Later that night, at home, while the kids slept and my husband streamed Gold Diggers on our television through Amazon Prime, I sat at the oak computer desk in our family room and googled autism.
Itʼs been a month since my breakdown in momʼs spare bedroom. Weʼre in the early stages of the autism evaluation process with Steven. Iʼm not sure if high-functioning autism is what weʼre dealing with. But we’re headed in the right direction, no matter what the outcome. We’re getting the help we need to learn more about our son and how his beautiful mind works, the reasons for his meltdowns. Weʼre learning that itʼs not his fault. Itʼs not our fault. Iʼm not a bad mom after all. Iʼve simply been using the wrong set of tools for the last eight years. Knowing this brings me peace and great hope.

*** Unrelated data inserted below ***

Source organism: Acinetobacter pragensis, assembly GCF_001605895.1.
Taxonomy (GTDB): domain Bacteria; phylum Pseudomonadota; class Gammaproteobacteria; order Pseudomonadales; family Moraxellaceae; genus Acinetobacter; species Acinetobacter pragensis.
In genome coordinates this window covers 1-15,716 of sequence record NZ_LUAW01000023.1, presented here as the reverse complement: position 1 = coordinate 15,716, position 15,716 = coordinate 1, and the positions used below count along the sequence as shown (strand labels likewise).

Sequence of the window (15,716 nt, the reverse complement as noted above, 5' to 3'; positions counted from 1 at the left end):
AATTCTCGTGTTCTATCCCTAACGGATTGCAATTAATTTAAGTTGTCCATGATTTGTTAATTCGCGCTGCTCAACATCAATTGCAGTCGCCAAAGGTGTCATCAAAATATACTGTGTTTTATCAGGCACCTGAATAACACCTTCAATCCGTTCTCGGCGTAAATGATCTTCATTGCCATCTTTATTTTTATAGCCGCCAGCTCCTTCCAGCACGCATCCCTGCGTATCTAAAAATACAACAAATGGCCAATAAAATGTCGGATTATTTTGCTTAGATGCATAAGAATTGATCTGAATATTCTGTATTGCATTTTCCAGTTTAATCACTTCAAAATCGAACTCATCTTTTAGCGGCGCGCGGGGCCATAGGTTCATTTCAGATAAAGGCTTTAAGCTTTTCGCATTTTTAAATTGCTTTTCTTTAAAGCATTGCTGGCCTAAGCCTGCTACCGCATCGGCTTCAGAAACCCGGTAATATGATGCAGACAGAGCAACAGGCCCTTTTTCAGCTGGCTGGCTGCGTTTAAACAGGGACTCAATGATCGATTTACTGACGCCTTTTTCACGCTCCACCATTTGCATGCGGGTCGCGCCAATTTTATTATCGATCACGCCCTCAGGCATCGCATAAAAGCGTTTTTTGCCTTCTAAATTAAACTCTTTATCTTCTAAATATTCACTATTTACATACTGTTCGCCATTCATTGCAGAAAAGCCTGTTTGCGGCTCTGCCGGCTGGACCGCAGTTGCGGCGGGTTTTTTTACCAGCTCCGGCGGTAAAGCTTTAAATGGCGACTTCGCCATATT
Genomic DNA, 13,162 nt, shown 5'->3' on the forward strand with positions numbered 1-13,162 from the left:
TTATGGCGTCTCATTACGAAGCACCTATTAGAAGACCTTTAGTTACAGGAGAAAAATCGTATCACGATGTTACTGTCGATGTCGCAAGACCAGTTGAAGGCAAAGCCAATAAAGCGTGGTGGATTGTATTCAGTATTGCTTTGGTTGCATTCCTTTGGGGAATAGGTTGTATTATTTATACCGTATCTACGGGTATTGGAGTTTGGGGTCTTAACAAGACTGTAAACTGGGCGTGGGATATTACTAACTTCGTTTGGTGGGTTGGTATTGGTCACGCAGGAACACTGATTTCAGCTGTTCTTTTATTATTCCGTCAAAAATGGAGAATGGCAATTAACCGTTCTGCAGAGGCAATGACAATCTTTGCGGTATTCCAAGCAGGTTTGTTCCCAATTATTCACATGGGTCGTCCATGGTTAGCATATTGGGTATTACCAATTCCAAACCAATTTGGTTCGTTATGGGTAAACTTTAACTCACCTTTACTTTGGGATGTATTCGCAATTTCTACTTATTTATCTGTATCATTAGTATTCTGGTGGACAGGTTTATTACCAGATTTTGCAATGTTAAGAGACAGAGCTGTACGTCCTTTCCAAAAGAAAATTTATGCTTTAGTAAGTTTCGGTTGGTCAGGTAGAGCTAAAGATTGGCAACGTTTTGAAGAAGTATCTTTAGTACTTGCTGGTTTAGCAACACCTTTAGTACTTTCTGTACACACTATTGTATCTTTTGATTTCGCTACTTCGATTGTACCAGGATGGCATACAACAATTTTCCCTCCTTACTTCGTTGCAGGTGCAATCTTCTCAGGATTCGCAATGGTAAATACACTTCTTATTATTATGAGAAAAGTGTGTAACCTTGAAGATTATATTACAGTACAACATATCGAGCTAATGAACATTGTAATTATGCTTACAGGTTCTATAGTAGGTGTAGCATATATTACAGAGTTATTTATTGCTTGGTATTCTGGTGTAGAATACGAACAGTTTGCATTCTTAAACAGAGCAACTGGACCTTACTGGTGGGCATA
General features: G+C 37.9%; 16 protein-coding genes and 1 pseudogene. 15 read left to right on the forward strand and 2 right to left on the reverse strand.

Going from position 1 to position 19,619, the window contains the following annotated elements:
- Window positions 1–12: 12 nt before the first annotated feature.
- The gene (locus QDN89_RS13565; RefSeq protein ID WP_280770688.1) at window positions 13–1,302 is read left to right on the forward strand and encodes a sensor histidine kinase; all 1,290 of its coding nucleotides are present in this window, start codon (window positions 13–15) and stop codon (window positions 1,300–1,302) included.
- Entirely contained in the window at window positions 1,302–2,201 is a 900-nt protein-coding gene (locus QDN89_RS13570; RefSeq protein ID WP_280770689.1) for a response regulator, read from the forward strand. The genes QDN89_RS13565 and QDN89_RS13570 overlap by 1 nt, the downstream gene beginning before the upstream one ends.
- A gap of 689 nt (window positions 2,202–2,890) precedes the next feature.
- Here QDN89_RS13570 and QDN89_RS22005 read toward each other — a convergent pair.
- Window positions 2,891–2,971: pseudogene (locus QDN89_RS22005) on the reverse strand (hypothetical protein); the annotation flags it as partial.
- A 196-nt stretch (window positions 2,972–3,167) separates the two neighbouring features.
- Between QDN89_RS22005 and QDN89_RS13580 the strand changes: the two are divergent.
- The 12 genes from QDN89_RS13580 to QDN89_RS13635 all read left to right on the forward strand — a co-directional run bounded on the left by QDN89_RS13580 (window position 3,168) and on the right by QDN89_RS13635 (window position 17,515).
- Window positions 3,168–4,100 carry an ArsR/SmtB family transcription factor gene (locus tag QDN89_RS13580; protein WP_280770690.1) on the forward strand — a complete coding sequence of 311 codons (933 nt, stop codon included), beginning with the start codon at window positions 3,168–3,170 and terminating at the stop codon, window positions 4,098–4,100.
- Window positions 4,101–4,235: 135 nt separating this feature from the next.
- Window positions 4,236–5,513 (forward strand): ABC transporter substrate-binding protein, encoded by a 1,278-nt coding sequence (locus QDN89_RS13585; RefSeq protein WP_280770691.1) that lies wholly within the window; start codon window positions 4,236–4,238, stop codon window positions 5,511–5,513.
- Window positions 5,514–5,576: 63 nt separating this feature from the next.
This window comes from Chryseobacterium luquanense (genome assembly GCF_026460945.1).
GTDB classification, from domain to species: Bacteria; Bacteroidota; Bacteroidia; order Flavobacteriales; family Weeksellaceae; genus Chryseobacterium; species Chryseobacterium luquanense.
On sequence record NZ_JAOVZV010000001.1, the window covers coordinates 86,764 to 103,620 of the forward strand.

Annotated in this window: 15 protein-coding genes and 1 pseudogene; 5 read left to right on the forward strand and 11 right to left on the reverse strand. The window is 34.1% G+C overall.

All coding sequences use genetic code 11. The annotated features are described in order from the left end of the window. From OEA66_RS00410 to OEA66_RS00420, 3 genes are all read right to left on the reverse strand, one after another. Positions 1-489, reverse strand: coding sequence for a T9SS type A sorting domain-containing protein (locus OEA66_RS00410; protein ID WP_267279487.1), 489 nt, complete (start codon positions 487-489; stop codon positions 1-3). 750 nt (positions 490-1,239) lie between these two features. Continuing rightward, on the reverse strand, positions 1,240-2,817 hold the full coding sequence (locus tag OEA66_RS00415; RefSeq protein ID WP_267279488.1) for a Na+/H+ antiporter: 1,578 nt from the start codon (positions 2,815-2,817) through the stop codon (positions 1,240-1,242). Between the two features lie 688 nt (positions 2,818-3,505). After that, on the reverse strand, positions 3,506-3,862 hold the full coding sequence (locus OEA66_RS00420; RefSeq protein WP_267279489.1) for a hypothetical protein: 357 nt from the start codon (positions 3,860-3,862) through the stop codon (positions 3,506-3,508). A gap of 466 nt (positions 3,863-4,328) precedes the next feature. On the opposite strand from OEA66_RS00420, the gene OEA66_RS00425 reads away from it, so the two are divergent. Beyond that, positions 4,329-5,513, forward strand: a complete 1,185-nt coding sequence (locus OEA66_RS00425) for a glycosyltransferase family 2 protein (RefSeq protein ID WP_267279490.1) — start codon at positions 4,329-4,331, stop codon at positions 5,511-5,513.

Itʼs bedtime once again for Steven. We say our prayers. Steven asks God to help our dog love him more than she loves his sisters. Itʼs the only thing heʼs willing to pray for these days. Iʼm trying to give my son a good-night hug, but heʼs thrashing around under the blue car quilt, begging me to find him. I press on and try once again to gather my blue-eyed boy into my arms. He pushes away. I lean in once more because I have something important to say.
“Steven,” I tell him, “look at Momʼs nose. You donʼt have to look me in the eye, just look at my nose.”
When he does, I remind Steven, as I do every night, that if I could choose one boy out of all the boys in the world, Iʼd choose him.
“Out of all the boys? In the whole-wide world?” he asks.”
“Yes Steven,” I replied, “Iʼd choose you, every single time.”
Nicole Kristin Twedt is a writer, encourager, wife and coffee-drinking mama of three in the Pacific Northwest. Nicole’s funny last name is Norwegian and is pronounced “tweet,” which tickles her to death since she has a thing for birds. She writes about being brave and living in hope when life is hard. You can find her at nicolektwedt.com. (family photo by Lissa Whitlock)